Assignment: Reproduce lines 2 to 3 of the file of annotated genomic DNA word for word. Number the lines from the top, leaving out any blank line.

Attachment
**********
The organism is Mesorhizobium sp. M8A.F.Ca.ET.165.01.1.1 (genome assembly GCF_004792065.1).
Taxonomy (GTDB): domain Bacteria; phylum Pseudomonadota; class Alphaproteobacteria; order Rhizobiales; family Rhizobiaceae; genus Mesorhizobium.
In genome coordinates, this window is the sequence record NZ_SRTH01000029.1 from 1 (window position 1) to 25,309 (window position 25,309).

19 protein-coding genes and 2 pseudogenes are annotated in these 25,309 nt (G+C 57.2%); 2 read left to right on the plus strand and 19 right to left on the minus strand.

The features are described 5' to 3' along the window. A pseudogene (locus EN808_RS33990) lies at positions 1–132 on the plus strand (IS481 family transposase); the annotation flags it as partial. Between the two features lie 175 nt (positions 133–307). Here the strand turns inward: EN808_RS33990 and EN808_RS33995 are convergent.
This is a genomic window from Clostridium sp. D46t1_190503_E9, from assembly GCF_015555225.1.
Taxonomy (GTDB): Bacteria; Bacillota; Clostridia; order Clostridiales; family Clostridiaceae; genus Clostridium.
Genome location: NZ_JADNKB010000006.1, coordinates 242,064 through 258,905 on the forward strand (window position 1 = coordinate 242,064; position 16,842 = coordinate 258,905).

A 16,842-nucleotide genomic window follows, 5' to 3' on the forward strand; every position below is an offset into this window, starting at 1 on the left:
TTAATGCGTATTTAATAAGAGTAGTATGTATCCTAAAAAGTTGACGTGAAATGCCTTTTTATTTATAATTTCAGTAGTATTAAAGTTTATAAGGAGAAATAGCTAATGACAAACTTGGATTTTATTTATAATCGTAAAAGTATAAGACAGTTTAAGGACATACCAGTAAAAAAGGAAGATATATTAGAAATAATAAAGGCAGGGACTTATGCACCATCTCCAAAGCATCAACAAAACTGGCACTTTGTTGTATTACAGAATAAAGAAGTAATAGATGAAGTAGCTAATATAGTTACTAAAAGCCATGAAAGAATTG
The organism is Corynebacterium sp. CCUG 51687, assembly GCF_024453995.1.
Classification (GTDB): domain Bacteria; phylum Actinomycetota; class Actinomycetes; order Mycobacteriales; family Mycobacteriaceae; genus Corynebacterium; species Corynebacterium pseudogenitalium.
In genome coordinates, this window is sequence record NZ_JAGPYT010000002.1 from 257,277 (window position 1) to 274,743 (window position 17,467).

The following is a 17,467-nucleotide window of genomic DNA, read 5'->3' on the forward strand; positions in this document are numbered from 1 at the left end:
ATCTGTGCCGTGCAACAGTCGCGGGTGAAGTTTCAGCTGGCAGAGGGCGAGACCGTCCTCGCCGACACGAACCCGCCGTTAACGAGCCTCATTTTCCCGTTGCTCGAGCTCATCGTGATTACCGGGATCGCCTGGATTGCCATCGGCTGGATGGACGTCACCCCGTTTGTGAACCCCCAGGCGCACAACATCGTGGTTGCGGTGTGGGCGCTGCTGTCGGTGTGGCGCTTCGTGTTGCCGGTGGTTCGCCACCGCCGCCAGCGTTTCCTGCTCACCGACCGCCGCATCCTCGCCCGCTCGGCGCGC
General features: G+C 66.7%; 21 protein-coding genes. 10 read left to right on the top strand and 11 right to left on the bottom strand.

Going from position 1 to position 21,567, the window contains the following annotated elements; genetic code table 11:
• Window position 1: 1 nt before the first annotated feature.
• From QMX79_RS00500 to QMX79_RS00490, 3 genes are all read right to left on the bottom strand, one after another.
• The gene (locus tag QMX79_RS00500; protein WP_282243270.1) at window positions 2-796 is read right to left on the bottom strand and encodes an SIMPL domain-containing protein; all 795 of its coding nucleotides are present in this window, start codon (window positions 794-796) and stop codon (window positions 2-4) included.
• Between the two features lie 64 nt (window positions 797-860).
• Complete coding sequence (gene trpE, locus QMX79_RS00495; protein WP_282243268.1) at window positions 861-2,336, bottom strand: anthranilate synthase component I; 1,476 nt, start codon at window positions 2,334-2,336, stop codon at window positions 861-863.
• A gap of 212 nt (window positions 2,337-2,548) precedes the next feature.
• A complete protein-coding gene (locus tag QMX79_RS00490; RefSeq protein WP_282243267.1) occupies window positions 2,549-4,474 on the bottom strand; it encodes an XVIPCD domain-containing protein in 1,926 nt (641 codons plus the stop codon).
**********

Taxonomy (GTDB): domain Bacteria; phylum Pseudomonadota; class Alphaproteobacteria; order Rhizobiales; family Rhizobiaceae; genus Mesorhizobium.
In genome coordinates, this window is the sequence record NZ_SRTH01000029.1 from 1 (window position 1) to 25,309 (window position 25,309).